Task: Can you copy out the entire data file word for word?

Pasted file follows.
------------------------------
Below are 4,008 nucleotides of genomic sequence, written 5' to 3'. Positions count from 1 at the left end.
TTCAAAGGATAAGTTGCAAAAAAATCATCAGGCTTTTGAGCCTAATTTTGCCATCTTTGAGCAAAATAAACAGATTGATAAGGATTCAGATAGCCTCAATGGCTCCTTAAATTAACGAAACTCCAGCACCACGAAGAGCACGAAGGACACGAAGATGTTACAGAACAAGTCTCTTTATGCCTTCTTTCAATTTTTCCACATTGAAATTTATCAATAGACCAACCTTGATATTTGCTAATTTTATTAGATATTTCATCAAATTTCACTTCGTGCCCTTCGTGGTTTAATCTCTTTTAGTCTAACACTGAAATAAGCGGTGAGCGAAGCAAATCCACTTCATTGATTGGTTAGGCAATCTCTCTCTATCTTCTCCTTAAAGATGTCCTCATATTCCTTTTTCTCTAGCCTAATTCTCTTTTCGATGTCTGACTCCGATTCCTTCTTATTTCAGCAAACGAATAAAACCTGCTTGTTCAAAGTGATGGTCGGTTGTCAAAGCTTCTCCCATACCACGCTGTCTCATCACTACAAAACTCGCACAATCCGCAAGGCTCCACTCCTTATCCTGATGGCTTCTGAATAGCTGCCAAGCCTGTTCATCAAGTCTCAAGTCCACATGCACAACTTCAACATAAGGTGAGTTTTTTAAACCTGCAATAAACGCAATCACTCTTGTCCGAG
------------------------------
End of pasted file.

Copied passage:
Below are 4,008 nucleotides of genomic sequence, written 5' to 3'. Positions count from 1 at the left end.
TTCAAAGGATAAGTTGCAAAAAAATCATCAGGCTTTTGAGCCTAATTTTGCCATCTTTGAGCAAAATAAACAGATTGATAAGGATTCAGATAGCCTCAATGGCTCCTTAAATTAACGAAACTCCAGCACCACGAAGAGCACGAAGGACACGAAGATGTTACAGAACAAGTCTCTTTATGCCTTCTTTCAATTTTTCCACATTGAAATTTATCAATAGACCAACCTTGATATTTGCTAATTTTATTAGATATTTCATCAAATTTCACTTCGTGCCCTTCGTGGTTTAATCTCTTTTAGTCTAACACTGAAATAAGCGGTGAGCGAAGCAAATCCACTTCATTGATTGGTTAGGCAATCTCTCTCTATCTTCTCCTTAAAGATGTCCTCATATTCCTTTTTCTCTAGCCTAATTCTCTTTTCGATGTCTGACTCCGATTCCTTCTTATTTCAGCAAACGAATAAAACCTGCTTGTTCAAAGTGATGGTCGGTTGTCAAAGCTTCTCCCATACCACGCTGTCTCATCACTACAAAACTCGCACAATCCGCAAGGCTCCACTCCTTATCCTGATGGCTTCTGAATAGCTGCCAAGCCTGTTCATCAAGTCTCAAGTCCACATGCACAACTTCAACATAAGGTGAGTTTTTTAAACCTGCAATAAACGCAATCACTCTTGTCCGAG